At a crucial time when Hamid should have been surrounded by body-guards, he decides to walk alone. Apparently in an attempt to safeguard a password, he kills the man who made the chemical bomb detonating programme for him, though the programme has a validity of just twenty minutes, and the man could have been under his eye for those twenty minutes, to ensure no leakage. And how, in heaven’s name, or hell’s name, did Hamid and Co. get to the airport and to Parliament House, several hundred kms. from the Kashmir border, with tons of weapons shall remain an unsolved mystery.

Subramanian says that drones were first seen in the movie Star Wars in 1980, though they came into practical usage more than a decade later. Star Wars released its first franchise in 1977, though I cannot confirm when exactly did drones appear in the series. Unmanned Aerial Vehicles (UAVs/drones) were developed much earlier, and the August 1964 clash in the Tonkin Gulf, between naval units of the U.S. and the North Vietnamese Navy, initiated America's highly-classified UAVs (Ryan Model 147, Ryan AQM-91 Firefly, Lockheed D-21) into their first combat missions.

Not related to any of the Anands in filmdom, Lakshya Raj Anand, an actor, writer, producer, makes his debut as director, and takes the obligatory credit among the four writers too. He shows us the recovered Arjun getting into great shape by doing a lot of training and work-outs, which I would have thought, would not be necessary at all, given the AI installed. The memories of Ayesha interfering with his AI are a good touch, but the two lovers, who emote hard, fail to strike the right chord. Choosing a newcomer as the arch-villain is always a good move, but did it have to be someone who might have auditioned for a hero’s role and found himself being cast as Mr. Bad Guy?

The ‘flying circus’, with almost every opponent sent in a tizzy through the aerial route by Mr. Invincible, hold little or no novelty. And it is not much different from 1001 video games currently doing the rounds on the mobile phones of teens and twenties. That age group might be tempted to see the movie, but the average cinegoer might find the IT jargon overwhelming. Ayesha, visibly, wears a lot of make up all the time, which might be attributed to her job as an air-hostess. But does she have to wear the badge on her left breast all the time, on and off duty?

Arguably, John Abraham would be among the top choices for this role, with Tiger Shroff and Vidyut Jamwal too young to play Arjun Shergill. You don’t think of them when you think of Arnold Schwarznegger and Jean Claude van Damme. John’s fights are good and his body remains his main body of work. Some sensitivity is required in the scenes with Saba and his own mother, and he is not bad on that count either, for a change. As producer and actor, he will have to up the ante two notches if wants Attack to become a successful franchise. Jacqueline Fernandez plays Ayesha, and goes over the top time and again. But is always a good ploy to cast her as a model or an air-hostess, where her facial looks blend easily. It’s a brief role, and she dies a few minutes into the film, but her role does not end there. Rakul Preet Singh is beautiful and is in good form too, as Sab,a and steals quite few scenes. Being the only woman on the scene for most of the film, this can be called a parallel lead role.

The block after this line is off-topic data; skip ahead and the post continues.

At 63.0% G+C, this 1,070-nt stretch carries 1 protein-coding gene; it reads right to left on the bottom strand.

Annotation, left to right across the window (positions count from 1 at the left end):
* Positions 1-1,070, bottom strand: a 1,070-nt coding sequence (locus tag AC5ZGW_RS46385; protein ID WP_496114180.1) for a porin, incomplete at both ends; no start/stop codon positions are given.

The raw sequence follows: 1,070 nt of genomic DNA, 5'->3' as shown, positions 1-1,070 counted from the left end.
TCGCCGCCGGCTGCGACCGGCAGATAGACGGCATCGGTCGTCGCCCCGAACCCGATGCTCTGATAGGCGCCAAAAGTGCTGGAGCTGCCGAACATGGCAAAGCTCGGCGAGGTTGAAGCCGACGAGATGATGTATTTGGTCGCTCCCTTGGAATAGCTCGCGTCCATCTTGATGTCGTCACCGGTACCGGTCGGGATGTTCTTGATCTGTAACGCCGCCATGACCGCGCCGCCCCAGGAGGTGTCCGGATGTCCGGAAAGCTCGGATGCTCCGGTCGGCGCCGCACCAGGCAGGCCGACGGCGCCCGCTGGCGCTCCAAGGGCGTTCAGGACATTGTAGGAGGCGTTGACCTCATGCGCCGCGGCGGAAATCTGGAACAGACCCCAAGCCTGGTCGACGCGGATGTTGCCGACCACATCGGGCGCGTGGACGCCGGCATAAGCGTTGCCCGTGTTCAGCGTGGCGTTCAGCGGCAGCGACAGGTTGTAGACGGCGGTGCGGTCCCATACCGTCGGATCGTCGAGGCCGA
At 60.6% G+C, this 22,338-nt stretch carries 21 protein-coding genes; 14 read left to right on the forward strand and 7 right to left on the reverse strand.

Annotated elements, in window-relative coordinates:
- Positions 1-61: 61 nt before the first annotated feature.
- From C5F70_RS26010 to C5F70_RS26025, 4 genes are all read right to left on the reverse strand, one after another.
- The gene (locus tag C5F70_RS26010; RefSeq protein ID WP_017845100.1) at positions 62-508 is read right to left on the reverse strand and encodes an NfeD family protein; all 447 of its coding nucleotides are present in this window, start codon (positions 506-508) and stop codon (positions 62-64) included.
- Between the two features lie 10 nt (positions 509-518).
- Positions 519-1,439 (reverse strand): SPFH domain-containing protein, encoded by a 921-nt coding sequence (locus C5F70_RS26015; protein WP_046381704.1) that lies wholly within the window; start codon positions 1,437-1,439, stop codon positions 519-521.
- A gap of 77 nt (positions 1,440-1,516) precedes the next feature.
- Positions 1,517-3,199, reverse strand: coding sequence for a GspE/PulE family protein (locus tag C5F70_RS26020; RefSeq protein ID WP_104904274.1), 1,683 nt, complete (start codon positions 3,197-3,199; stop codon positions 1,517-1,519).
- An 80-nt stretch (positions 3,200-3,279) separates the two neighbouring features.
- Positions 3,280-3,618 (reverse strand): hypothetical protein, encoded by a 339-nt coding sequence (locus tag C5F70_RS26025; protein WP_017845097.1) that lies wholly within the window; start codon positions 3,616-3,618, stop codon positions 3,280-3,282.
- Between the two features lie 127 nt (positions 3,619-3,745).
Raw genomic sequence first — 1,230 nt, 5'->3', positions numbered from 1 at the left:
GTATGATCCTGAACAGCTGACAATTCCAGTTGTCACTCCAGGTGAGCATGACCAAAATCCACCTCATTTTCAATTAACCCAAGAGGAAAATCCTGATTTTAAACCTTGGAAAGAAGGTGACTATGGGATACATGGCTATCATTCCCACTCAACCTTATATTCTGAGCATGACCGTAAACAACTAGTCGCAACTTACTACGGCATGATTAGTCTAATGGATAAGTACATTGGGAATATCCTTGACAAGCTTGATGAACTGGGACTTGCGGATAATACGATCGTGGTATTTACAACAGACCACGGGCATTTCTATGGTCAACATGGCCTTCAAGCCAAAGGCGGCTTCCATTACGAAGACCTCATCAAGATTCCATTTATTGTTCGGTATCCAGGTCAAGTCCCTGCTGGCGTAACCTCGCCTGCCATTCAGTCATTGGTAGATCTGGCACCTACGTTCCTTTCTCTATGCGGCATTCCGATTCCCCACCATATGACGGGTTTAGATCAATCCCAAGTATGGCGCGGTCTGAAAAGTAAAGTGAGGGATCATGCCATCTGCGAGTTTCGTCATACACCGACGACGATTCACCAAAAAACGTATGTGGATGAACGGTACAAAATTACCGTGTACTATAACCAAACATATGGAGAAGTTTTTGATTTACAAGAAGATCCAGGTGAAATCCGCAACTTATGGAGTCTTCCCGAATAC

For a change, Prakash Raj is on the right side of the law, as Subramaniam. That name makes us pardon the few Hindustani words that he mispronounces. His intensity and character assimilation is never in doubt. Ratna Pathak Shah has a cameo as Arjun’s mother, which she breezes through with ease. It is sad to see Kiran Kumar wasted in a miniscule role. Serena Walia provides the voice of Ira, and does a good job, but the surprise packet is Elham Ehsas as Hamid Gul. Having worked in the West, in English language films, he makes his Hindustani film debut in Attack, as an Oxford graduate who follows in his father’s footsteps. Except when he is made to indulge in bombast, perhaps to signify that all terrorists are megalomaniacs, is very convincing. Even his boyish good looks do not come in the way of his ruthless persona and meticulous attention to detail.

Music by Shashwat Sachdev (who sings too), especially the first two songs, is of a high calibre. However, the music is handicapped by a rhythm that keeps pounding incessantly, irrespective of how gentle and philosophical the lyrics by Kumaar. Three lensmen have worked on the film - Will Humphris, Soumik Mukherjee and P.S. Vinod, and have acquitted themselves well. But in these days of VFX, that too in a sci-fi action film, a lot of the credit must go to the effects department. Film editing by Aarif Sheikh had to be dictated by “more bangs for the buck”, and so we have 123 minutes of viewing time. Yet, to his credit, the film does not drag or bore at any stage.

Had this been a path-breaking film, it would earn more encomiums, but when it is weighed against the stuff that has been seen from across the seas over the last 45 years, and in this country over the last decade or so, the plot cannot but look jaded. Bringing in originality in the sci-fi+action genre is a tough ask, as it is in any genre. If Attack is to sustain itself as a series, it will have to work primarily in that direction. Are the makers going to be content with launching AI Ira, or are they going to chip in to create the dawn of a new Era, come Attack-Part 2?

Rating: **



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About Siraj Syed

Syed Siraj
(Siraj Associates)

Siraj Syed is a film-critic since 1970 and a Former President of the Freelance Film Journalists' Combine of India.

He is the India Correspondent of and a member of FIPRESCI, the international Federation of Film Critics, Munich, Germany

Siraj Syed has contributed over 1,015 articles on cinema, international film festivals, conventions, exhibitions, etc., most recently, at IFFI (Goa), MIFF (Mumbai), MFF/MAMI (Mumbai) and CommunicAsia (Singapore). He often edits film festival daily bulletins.

He is also an actor and a dubbing artiste. Further, he has been teaching media, acting and dubbing at over 30 institutes in India and Singapore, since 1984.

Bandra West, Mumbai